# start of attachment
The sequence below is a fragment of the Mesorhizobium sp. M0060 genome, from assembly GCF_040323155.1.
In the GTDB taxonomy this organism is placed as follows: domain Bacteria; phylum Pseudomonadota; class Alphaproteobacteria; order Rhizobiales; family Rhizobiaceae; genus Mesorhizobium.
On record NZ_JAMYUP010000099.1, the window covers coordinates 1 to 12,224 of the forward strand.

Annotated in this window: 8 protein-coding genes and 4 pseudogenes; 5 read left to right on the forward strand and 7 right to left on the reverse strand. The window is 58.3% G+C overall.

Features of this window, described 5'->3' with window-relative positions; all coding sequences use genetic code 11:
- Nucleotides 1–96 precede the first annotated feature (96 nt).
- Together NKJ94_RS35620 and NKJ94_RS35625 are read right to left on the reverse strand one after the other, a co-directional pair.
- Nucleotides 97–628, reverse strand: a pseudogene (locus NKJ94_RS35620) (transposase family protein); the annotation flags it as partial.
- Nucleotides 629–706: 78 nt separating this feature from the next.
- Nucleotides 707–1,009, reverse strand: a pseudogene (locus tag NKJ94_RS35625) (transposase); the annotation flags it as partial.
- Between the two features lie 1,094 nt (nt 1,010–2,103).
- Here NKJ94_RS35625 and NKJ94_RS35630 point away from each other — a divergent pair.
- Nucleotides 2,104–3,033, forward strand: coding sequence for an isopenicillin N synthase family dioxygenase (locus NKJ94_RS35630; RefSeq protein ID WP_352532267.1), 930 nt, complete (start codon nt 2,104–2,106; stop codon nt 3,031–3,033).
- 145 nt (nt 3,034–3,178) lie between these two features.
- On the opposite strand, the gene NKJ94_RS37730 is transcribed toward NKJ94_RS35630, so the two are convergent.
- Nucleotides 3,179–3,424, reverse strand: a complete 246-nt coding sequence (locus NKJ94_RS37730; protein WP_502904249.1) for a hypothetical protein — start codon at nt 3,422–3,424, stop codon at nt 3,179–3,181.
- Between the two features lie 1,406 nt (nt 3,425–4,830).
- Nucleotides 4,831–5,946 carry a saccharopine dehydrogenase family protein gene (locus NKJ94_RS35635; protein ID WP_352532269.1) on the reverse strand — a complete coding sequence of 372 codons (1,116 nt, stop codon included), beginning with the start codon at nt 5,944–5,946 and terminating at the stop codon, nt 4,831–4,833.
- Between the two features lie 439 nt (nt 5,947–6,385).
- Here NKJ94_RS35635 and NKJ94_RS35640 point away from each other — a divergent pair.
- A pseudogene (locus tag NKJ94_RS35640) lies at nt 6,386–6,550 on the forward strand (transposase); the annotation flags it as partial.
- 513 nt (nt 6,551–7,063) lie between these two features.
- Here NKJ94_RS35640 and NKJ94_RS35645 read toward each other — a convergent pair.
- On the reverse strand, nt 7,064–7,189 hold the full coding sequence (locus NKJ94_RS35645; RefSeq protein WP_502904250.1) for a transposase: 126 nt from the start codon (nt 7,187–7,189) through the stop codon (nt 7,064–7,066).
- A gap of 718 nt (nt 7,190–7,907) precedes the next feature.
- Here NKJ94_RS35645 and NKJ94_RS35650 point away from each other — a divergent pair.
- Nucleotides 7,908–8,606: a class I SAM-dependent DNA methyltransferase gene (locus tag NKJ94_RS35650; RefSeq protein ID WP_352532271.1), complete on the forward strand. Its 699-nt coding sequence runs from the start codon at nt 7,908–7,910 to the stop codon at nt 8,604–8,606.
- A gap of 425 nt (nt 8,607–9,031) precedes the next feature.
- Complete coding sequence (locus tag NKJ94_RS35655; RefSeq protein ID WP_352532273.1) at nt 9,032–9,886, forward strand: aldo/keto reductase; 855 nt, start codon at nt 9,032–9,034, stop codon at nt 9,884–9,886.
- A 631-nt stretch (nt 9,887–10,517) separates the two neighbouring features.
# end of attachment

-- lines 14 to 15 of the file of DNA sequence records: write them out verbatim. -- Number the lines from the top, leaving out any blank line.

- 145 nt (nt 3,034–3,178) lie between these two features.
- On the opposite strand, the gene NKJ94_RS37730 is transcribed toward NKJ94_RS35630, so the two are convergent.